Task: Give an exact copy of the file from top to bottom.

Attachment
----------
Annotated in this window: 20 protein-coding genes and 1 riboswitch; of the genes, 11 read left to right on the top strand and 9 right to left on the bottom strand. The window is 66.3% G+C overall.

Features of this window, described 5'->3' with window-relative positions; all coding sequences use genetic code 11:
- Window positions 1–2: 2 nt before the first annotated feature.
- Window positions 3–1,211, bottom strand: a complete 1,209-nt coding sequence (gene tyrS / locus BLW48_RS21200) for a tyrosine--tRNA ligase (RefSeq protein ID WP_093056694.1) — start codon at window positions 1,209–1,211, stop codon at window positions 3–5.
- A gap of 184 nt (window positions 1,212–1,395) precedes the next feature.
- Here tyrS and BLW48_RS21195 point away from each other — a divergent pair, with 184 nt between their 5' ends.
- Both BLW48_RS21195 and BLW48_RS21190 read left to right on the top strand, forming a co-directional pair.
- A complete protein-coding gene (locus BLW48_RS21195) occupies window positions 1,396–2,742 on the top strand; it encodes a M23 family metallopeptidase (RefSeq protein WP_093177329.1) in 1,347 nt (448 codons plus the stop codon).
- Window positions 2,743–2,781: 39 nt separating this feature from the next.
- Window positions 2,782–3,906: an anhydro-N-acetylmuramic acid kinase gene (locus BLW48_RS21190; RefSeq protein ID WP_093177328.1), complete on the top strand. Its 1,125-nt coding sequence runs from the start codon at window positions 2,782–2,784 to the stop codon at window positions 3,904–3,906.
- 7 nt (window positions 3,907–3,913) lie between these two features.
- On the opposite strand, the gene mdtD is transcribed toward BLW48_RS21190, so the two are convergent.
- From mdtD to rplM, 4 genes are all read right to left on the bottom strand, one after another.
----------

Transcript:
Annotated in this window: 20 protein-coding genes and 1 riboswitch; of the genes, 11 read left to right on the top strand and 9 right to left on the bottom strand. The window is 66.3% G+C overall.

Features of this window, described 5'->3' with window-relative positions; all coding sequences use genetic code 11:
- Window positions 1–2: 2 nt before the first annotated feature.
- Window positions 3–1,211, bottom strand: a complete 1,209-nt coding sequence (gene tyrS / locus BLW48_RS21200) for a tyrosine--tRNA ligase (RefSeq protein ID WP_093056694.1) — start codon at window positions 1,209–1,211, stop codon at window positions 3–5.
- A gap of 184 nt (window positions 1,212–1,395) precedes the next feature.
- Here tyrS and BLW48_RS21195 point away from each other — a divergent pair, with 184 nt between their 5' ends.
- Both BLW48_RS21195 and BLW48_RS21190 read left to right on the top strand, forming a co-directional pair.
- A complete protein-coding gene (locus BLW48_RS21195) occupies window positions 1,396–2,742 on the top strand; it encodes a M23 family metallopeptidase (RefSeq protein WP_093177329.1) in 1,347 nt (448 codons plus the stop codon).
- Window positions 2,743–2,781: 39 nt separating this feature from the next.
- Window positions 2,782–3,906: an anhydro-N-acetylmuramic acid kinase gene (locus BLW48_RS21190; RefSeq protein ID WP_093177328.1), complete on the top strand. Its 1,125-nt coding sequence runs from the start codon at window positions 2,782–2,784 to the stop codon at window positions 3,904–3,906.
- 7 nt (window positions 3,907–3,913) lie between these two features.
- On the opposite strand, the gene mdtD is transcribed toward BLW48_RS21190, so the two are convergent.
- From mdtD to rplM, 4 genes are all read right to left on the bottom strand, one after another.